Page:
Anthoni was born as the first child of Anthon Köhl and Cathrina Schwarz in Chur. His father was only 20 years old and probably worked as a blacksmith in his father's business in Araschgen. He seems to have been the only child of the couple.
His father sold the house and tannery located in Araschgen to master Johannes Schifferli in 1781. He exchanged this with a residential house at Unterthor/Reichsgasse. At this time, Anthoni had probably completed his apprenticeship as a tanner, worked in the Köhl tannery near the Chur slaughterhouse and now lived with his parents and siblings at Unterthor/Reichsgasse, where today the Regierungsplatz is located.
In 1783, Antoni was admitted to the shoemakers' guild and was now allowed to run the Köhlsche Gerbe with his father. Around 1796 Anthoni, by then 32 years old, married Dorothea Gelb (1776-†1847), daughter of Michael Gelb and Dorothea Camenisch.
Children of Anthoni Köhl with Dorothea Gelb:
His first two daughters were born in the parents' home. But there it became probably a little too narrow for the two families. In 1789 Anthoni bought the residential house on Reichsgasse and a stable near the Storchenbrunnen from his father. With the money, his father subsequently bought an apartment and a stable from Anna Camenisch, located at the brickworks near the Mühlbach (house 359, Gerbergässli 4), right next to the Köhl tannery.
Wife: Dorothea Gelb
Guild: shoemaker guild
In mid-1800, his father died at the age of only 56. Three years later, his mother, Catharina Schwarz, also died. Anthoni now inherited her house at Gerbergässli 4 and probably also the tannery near the Ziegelhütte. But these were difficult times. The warlike conflicts with the Helvetic troops, epidemics and great political and economic changes did not make it easy for the tanner to earn money.
In 1809 Anthoni fell seriously ill. The work as a tanner had taken its toll and he could hardly keep up with his work. Of the 5 children, 2 had already died. The Poor Commission now supported the sick father and paid for clothes for his children. He also asked for support for his farm. But his health improved only slowly. The children had hardly any food, were emaciated and emaciated. His oldest son did not survive this. Anton, died at only 8 years old.
Anthoni now had to liquidate his first assets, selling a stable and herb garden near the brickworks. In 1815 his youngest daughter Barbara also died. The children Catherina (19), Dorothea (17), Isaak (10) and Magdalena (7) now lived in the house on Reichsgasse. Anthoni now worked again as a tanner and was able to celebrate the marriage of his daughter Dorothea with Johann Christoph Gengenbach, who came from Kaltenwesten DE. In 1828 his daughter then moved to Germany with her husband.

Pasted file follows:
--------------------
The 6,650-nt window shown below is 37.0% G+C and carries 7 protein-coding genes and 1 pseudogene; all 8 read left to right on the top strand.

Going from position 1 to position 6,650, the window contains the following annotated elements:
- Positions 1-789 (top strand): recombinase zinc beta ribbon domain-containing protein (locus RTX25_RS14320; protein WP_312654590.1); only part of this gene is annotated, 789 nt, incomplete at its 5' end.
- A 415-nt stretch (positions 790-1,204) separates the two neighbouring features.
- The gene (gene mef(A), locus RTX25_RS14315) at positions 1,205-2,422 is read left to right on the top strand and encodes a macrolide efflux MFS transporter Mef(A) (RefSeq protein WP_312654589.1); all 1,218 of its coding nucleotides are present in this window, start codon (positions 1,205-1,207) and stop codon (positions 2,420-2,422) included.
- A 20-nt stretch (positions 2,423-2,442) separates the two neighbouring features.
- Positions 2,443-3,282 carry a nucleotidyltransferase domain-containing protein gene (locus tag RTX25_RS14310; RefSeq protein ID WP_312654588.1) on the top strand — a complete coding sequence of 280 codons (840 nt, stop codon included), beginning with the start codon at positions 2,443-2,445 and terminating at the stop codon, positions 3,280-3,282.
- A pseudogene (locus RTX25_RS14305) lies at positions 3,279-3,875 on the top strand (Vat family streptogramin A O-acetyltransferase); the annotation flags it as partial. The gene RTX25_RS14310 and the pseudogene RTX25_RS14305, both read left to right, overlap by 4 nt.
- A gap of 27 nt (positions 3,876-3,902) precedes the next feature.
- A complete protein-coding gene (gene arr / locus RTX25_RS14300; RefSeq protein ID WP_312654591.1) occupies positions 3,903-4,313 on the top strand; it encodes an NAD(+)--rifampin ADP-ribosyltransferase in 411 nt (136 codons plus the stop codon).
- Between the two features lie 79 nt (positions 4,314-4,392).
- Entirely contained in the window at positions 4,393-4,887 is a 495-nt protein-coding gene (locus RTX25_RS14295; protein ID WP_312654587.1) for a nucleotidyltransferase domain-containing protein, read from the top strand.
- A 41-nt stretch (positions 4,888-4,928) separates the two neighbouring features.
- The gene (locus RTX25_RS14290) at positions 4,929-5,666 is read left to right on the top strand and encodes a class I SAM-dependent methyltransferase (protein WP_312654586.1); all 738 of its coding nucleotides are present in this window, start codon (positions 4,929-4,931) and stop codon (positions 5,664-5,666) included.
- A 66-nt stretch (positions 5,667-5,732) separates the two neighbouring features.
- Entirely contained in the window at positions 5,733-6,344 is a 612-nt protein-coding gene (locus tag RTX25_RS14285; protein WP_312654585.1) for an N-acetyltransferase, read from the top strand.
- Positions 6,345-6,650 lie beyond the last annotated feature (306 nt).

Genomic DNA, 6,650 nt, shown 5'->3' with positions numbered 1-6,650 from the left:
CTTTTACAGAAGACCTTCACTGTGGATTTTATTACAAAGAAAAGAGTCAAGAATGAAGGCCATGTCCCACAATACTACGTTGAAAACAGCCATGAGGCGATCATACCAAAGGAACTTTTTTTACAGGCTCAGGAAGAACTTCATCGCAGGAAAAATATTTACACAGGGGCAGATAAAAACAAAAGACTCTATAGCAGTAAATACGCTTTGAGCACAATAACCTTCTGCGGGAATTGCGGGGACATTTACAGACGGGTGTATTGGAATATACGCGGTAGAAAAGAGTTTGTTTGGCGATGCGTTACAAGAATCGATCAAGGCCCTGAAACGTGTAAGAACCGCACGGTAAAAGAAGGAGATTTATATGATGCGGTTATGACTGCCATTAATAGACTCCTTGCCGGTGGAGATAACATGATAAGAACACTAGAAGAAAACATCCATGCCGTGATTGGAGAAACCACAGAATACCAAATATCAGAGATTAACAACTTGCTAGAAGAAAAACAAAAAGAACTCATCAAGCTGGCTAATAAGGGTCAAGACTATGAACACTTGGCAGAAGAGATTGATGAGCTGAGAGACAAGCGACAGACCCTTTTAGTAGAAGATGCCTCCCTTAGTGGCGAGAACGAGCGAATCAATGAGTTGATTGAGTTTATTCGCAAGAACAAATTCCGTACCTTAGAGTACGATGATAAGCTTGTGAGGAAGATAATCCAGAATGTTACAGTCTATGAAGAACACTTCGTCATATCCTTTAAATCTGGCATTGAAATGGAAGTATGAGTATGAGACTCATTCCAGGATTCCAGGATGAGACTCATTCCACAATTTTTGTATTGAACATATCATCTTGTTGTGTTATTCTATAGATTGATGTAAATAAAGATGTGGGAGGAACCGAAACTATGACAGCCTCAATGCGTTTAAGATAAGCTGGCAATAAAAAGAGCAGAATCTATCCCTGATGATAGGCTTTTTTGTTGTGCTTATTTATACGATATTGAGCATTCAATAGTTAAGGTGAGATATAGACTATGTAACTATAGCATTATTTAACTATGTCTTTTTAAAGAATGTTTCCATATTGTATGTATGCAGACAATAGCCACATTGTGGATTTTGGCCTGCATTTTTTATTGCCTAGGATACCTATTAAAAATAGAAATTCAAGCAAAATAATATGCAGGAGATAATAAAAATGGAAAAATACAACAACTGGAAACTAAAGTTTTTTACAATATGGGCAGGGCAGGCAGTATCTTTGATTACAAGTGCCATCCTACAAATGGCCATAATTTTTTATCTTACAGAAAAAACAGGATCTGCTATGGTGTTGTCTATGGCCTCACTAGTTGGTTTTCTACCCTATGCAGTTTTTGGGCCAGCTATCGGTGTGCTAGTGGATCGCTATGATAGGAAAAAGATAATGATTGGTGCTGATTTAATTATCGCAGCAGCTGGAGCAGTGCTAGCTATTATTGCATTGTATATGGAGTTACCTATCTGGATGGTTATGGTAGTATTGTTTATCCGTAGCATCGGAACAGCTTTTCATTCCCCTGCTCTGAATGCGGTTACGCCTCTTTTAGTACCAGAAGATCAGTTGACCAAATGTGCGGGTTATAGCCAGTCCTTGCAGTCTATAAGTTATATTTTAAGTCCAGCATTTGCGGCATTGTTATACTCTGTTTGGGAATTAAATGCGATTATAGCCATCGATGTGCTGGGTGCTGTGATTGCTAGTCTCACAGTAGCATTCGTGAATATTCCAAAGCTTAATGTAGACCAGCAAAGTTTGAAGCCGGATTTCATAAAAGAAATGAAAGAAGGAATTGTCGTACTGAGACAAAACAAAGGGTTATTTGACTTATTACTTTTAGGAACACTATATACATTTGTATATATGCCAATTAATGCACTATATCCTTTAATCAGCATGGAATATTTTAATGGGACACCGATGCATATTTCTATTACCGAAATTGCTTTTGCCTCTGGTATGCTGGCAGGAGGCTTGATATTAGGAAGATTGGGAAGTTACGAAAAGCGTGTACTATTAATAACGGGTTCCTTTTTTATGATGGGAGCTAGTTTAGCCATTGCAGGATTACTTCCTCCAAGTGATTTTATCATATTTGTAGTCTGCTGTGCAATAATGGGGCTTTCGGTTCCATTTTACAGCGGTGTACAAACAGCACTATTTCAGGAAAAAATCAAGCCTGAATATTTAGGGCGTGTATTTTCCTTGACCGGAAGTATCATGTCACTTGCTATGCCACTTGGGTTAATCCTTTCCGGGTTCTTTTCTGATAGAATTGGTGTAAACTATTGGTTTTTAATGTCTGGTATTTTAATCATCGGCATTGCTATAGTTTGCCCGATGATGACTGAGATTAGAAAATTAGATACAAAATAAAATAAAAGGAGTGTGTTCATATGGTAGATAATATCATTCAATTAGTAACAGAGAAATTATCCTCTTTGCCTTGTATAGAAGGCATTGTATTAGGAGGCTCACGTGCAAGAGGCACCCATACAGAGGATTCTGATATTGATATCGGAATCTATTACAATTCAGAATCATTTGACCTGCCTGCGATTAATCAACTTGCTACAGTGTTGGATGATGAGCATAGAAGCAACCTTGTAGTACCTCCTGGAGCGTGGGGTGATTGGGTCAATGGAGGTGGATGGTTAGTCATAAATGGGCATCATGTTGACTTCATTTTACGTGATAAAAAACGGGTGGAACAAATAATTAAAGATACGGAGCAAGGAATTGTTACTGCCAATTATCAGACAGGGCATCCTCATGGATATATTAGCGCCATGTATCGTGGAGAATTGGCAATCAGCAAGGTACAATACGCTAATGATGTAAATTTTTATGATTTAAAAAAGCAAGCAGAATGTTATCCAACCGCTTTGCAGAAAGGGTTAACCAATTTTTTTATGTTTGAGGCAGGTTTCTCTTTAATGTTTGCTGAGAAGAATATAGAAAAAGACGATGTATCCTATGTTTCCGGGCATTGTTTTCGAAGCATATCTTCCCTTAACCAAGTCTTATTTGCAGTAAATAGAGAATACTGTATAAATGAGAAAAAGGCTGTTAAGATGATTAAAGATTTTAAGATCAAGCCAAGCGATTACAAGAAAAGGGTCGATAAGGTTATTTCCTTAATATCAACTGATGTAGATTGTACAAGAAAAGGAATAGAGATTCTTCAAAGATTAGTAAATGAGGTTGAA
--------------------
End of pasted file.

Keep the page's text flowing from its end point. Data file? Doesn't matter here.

On the night of December 7, 1829, the family home, located on Untere Reichsgasse (Regierungsplatz), burned down. The source of the fire was in the group of houses built closely together, where the Regierungsplätzchen is located today. 14 fires burned down, while other houses were severely damaged. One human life was also lost in the fire, while several other people suffered severe burns. Anthoni and family lost the house and became impoverished. The family moved to the inherited house at Gerbergässli 4, but even this house was burdened with a considerable debt.
But even though times were hard: His oldest son Isak (25) married Ursula Killias. Isak worked as a tanner in his father's business and now also lived with his wife in the family home at Gerbergässli 4. Anthoni had meanwhile become impoverished through no fault of his own, had high debts and had to sell his home near the brickworks, together with the garden and tools, to the guild master Bavier. The proceeds of 3000 guilders were redeemed in the form of a debt of 2640.
The poor relief now seized the residential house. He requested to stay in the second floor of the house with his family for rent. The poor relief authorities stated that Anthoni had always worked hard and had fallen into poverty through no fault of his own. Therefore, he was allowed to stay in the house and only had to pay part of the rent. Anthoni continued to be supported by the poor relief.
In 1833, his daughter Catharina (37) married Johannes Künzler of St. Margrethen SG and moved out of the family home. His youngest daughter was now the only one not married and supported her father and mother. Anthoni lived in modest circumstances, often unable to work, even though the care of the poor demanded this of him time and again. His son Isak also fell ill with severe rheumatism and was unable to work during the cold winter months, nor could he support his father financially. Anthoni had to sell other goods and was bedridden. His wife and daughter cared for the old man. In 1841 his youngest daughter, Magdalena, also married and moved to Felsberg.
After a long illness, master tanner Anthoni Köhl died of typhoid fever in March 1844 at the age of 70. His faithful wife Dorothea was to follow 3 years later. Although he lived to see the birth of 15 grandchildren, his line of men died out with grandson Theodor Köhl in 1877.